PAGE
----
Seek, Serve Global Customers
Today, located on an 86-acre campus with more than 1 million ft² of manufacturing space, Haas manufactures more than 100 different products across four main lines — VMCs, HMCs, CNC lathes, and CNC rotary tables and indexers. Its customers are small to medium job shops and contract manufacturers from garage shops to full-scale production machining houses. These users provide machining services to nearly every industry, including aerospace, automotive, mold and die, electronics, medical, telecom, motor sports, electronics, oil and gas, and defense.
Haas' machines and related equipment are distributed worldwide via a network of more than 170 Haas Factory Outlets (HFOs) in more than 50 countries. The HFOs are supported by Haas' two regional headquarters in Brussels, Belgium, and Shanghai, China.
To reach more new users, Haas also exhibits at many international tradeshows, including EMO Hannover 2013, which will run Sept. 16-21. The biennial event is the largest machine-tool-specific tradeshow in Europe.
"The machine tool business is cyclical, and so there's been a lull as Europe emerges from its recession," Weiss says. "However, EMO 2011 was pleasantly busy, and we secured 1,135 qualified customer leads. We were satisfied with the traffic and the size of our effort, and so we're going to keep on being pragmatic in 2013, fit in everything we want to show, and expand where needed."
Weiss adds, "When users visit our booth, they're interested in what Haas is showing, but it also gives us a chance to learn about their businesses. So, we're pleased that EMO Hannover draws manufacturers from around the world, which helps us attract buyers and qualified distributors in new markets."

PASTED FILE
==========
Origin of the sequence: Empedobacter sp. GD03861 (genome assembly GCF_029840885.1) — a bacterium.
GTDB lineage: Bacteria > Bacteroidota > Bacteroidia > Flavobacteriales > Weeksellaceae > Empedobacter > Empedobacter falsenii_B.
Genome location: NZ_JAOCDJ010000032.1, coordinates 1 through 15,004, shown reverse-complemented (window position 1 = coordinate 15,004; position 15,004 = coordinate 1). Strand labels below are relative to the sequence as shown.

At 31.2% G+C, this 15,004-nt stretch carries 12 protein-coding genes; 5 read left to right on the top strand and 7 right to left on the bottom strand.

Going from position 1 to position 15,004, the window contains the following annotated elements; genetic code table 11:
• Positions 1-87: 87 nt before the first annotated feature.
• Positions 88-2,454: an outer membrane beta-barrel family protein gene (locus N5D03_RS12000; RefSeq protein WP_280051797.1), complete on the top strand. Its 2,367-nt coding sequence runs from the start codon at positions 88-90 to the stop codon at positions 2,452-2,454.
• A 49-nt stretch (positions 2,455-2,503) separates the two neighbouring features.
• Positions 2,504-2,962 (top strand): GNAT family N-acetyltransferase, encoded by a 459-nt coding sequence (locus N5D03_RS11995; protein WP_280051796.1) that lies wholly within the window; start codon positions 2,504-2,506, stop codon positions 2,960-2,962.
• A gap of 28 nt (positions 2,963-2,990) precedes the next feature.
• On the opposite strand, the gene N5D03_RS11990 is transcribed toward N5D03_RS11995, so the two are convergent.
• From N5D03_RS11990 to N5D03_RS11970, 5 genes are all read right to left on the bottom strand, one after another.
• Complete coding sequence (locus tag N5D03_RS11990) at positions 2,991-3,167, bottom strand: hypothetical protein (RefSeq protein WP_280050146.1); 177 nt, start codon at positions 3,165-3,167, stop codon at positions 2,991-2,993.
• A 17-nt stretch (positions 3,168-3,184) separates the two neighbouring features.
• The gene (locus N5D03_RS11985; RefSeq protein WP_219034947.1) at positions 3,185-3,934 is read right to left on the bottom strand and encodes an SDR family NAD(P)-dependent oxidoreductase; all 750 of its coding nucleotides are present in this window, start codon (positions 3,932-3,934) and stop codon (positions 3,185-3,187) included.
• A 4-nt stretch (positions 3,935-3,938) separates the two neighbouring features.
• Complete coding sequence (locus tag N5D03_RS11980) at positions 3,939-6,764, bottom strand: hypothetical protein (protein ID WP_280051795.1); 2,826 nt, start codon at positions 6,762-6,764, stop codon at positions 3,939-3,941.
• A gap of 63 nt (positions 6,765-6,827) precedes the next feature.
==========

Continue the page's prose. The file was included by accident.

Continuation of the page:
Homegrown, Optimized Controls
Given its highly independent nature, it should be no surprise that Haas is also one of the few machine tool builders that designs and builds its own CNC controls. "It's optimized specifically for Haas machines, and designed to be simple, easy to use, and easy to understand," explains Zierhut. "The Haas control is also nearly identical across all product lines. This commonality makes it easier for Haas users to move from one machine to another — from VMC to HMC to lathe — without added training. The fact that Haas builds both the control and the iron also simplifies service because we can take full responsibility for the entire machine."
Other automation devices available for Haas' machines include the Haas Intuitive Probing System for setting tool and work offsets, a Haas-built automatic bar feeder for lathes, a six-station pallet pool system on its EC-400 HMC, and a robot-ready interface that simplifies integration of Haas machines with robotic parts loaders.